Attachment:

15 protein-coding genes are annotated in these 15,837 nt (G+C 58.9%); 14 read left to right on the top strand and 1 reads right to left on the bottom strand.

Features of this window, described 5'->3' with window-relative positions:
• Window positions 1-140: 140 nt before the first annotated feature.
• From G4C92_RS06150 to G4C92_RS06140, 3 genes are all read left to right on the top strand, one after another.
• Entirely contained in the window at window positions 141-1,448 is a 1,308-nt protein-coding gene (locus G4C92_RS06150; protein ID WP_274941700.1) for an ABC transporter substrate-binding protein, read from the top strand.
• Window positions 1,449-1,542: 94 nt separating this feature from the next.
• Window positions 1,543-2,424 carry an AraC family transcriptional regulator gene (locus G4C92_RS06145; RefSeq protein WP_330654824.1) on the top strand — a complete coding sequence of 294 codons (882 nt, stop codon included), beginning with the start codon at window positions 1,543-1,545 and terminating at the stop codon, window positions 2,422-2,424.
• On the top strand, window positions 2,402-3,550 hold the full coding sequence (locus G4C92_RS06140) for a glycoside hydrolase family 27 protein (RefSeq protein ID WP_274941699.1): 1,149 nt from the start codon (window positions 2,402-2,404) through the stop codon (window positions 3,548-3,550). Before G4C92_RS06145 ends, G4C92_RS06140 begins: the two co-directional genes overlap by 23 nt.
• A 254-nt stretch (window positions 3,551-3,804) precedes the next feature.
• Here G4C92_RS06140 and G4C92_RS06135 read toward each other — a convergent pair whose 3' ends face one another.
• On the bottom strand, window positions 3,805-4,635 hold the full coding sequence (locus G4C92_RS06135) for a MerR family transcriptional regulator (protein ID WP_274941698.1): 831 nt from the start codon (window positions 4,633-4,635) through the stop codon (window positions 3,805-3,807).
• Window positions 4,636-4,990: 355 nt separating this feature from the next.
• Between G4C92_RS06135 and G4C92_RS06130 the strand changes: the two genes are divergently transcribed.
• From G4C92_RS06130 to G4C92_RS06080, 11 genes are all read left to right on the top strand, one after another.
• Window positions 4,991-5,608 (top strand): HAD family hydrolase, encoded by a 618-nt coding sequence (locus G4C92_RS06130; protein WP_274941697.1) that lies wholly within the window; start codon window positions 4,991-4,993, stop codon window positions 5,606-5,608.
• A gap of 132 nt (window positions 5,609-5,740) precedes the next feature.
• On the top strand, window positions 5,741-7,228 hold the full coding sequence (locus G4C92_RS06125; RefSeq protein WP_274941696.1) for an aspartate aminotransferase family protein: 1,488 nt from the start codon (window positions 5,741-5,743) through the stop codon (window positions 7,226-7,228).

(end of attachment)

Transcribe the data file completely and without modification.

15 protein-coding genes are annotated in these 15,837 nt (G+C 58.9%); 14 read left to right on the top strand and 1 reads right to left on the bottom strand.

Features of this window, described 5'->3' with window-relative positions:
• Window positions 1-140: 140 nt before the first annotated feature.
• From G4C92_RS06150 to G4C92_RS06140, 3 genes are all read left to right on the top strand, one after another.
• Entirely contained in the window at window positions 141-1,448 is a 1,308-nt protein-coding gene (locus G4C92_RS06150; protein ID WP_274941700.1) for an ABC transporter substrate-binding protein, read from the top strand.
• Window positions 1,449-1,542: 94 nt separating this feature from the next.
• Window positions 1,543-2,424 carry an AraC family transcriptional regulator gene (locus G4C92_RS06145; RefSeq protein WP_330654824.1) on the top strand — a complete coding sequence of 294 codons (882 nt, stop codon included), beginning with the start codon at window positions 1,543-1,545 and terminating at the stop codon, window positions 2,422-2,424.
• On the top strand, window positions 2,402-3,550 hold the full coding sequence (locus G4C92_RS06140) for a glycoside hydrolase family 27 protein (RefSeq protein ID WP_274941699.1): 1,149 nt from the start codon (window positions 2,402-2,404) through the stop codon (window positions 3,548-3,550). Before G4C92_RS06145 ends, G4C92_RS06140 begins: the two co-directional genes overlap by 23 nt.
• A 254-nt stretch (window positions 3,551-3,804) precedes the next feature.
• Here G4C92_RS06140 and G4C92_RS06135 read toward each other — a convergent pair whose 3' ends face one another.
• On the bottom strand, window positions 3,805-4,635 hold the full coding sequence (locus G4C92_RS06135) for a MerR family transcriptional regulator (protein ID WP_274941698.1): 831 nt from the start codon (window positions 4,633-4,635) through the stop codon (window positions 3,805-3,807).
• Window positions 4,636-4,990: 355 nt separating this feature from the next.
• Between G4C92_RS06135 and G4C92_RS06130 the strand changes: the two genes are divergently transcribed.
• From G4C92_RS06130 to G4C92_RS06080, 11 genes are all read left to right on the top strand, one after another.
• Window positions 4,991-5,608 (top strand): HAD family hydrolase, encoded by a 618-nt coding sequence (locus G4C92_RS06130; protein WP_274941697.1) that lies wholly within the window; start codon window positions 4,991-4,993, stop codon window positions 5,606-5,608.
• A gap of 132 nt (window positions 5,609-5,740) precedes the next feature.
• On the top strand, window positions 5,741-7,228 hold the full coding sequence (locus G4C92_RS06125; RefSeq protein WP_274941696.1) for an aspartate aminotransferase family protein: 1,488 nt from the start codon (window positions 5,741-5,743) through the stop codon (window positions 7,226-7,228).